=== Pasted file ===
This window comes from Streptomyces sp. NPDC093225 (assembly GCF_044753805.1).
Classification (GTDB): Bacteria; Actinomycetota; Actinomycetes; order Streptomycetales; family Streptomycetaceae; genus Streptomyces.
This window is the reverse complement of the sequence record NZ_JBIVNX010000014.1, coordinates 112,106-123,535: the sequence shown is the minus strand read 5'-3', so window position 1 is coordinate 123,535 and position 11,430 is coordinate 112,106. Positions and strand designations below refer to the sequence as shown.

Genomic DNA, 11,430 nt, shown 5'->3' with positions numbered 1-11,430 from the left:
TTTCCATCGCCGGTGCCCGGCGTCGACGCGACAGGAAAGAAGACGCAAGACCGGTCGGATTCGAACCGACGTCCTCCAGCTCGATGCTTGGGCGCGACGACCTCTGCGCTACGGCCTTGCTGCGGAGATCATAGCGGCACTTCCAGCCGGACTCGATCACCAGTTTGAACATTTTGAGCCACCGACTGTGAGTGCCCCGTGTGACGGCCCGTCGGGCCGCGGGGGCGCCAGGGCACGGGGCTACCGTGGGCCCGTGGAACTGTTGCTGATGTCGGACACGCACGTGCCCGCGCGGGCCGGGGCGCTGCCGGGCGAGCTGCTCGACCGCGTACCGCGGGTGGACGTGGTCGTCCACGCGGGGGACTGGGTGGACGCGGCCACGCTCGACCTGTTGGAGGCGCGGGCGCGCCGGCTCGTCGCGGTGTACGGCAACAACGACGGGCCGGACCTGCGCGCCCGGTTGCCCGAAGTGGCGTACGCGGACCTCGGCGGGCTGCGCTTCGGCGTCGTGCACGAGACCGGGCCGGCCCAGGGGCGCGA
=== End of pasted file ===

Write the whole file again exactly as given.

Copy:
This window comes from Streptomyces sp. NPDC093225 (assembly GCF_044753805.1).
Classification (GTDB): Bacteria; Actinomycetota; Actinomycetes; order Streptomycetales; family Streptomycetaceae; genus Streptomyces.
This window is the reverse complement of the sequence record NZ_JBIVNX010000014.1, coordinates 112,106-123,535: the sequence shown is the minus strand read 5'-3', so window position 1 is coordinate 123,535 and position 11,430 is coordinate 112,106. Positions and strand designations below refer to the sequence as shown.

Genomic DNA, 11,430 nt, shown 5'->3' with positions numbered 1-11,430 from the left:
TTTCCATCGCCGGTGCCCGGCGTCGACGCGACAGGAAAGAAGACGCAAGACCGGTCGGATTCGAACCGACGTCCTCCAGCTCGATGCTTGGGCGCGACGACCTCTGCGCTACGGCCTTGCTGCGGAGATCATAGCGGCACTTCCAGCCGGACTCGATCACCAGTTTGAACATTTTGAGCCACCGACTGTGAGTGCCCCGTGTGACGGCCCGTCGGGCCGCGGGGGCGCCAGGGCACGGGGCTACCGTGGGCCCGTGGAACTGTTGCTGATGTCGGACACGCACGTGCCCGCGCGGGCCGGGGCGCTGCCGGGCGAGCTGCTCGACCGCGTACCGCGGGTGGACGTGGTCGTCCACGCGGGGGACTGGGTGGACGCGGCCACGCTCGACCTGTTGGAGGCGCGGGCGCGCCGGCTCGTCGCGGTGTACGGCAACAACGACGGGCCGGACCTGCGCGCCCGGTTGCCCGAAGTGGCGTACGCGGACCTCGGCGGGCTGCGCTTCGGCGTCGTGCACGAGACCGGGCCGGCCCAGGGGCGCGA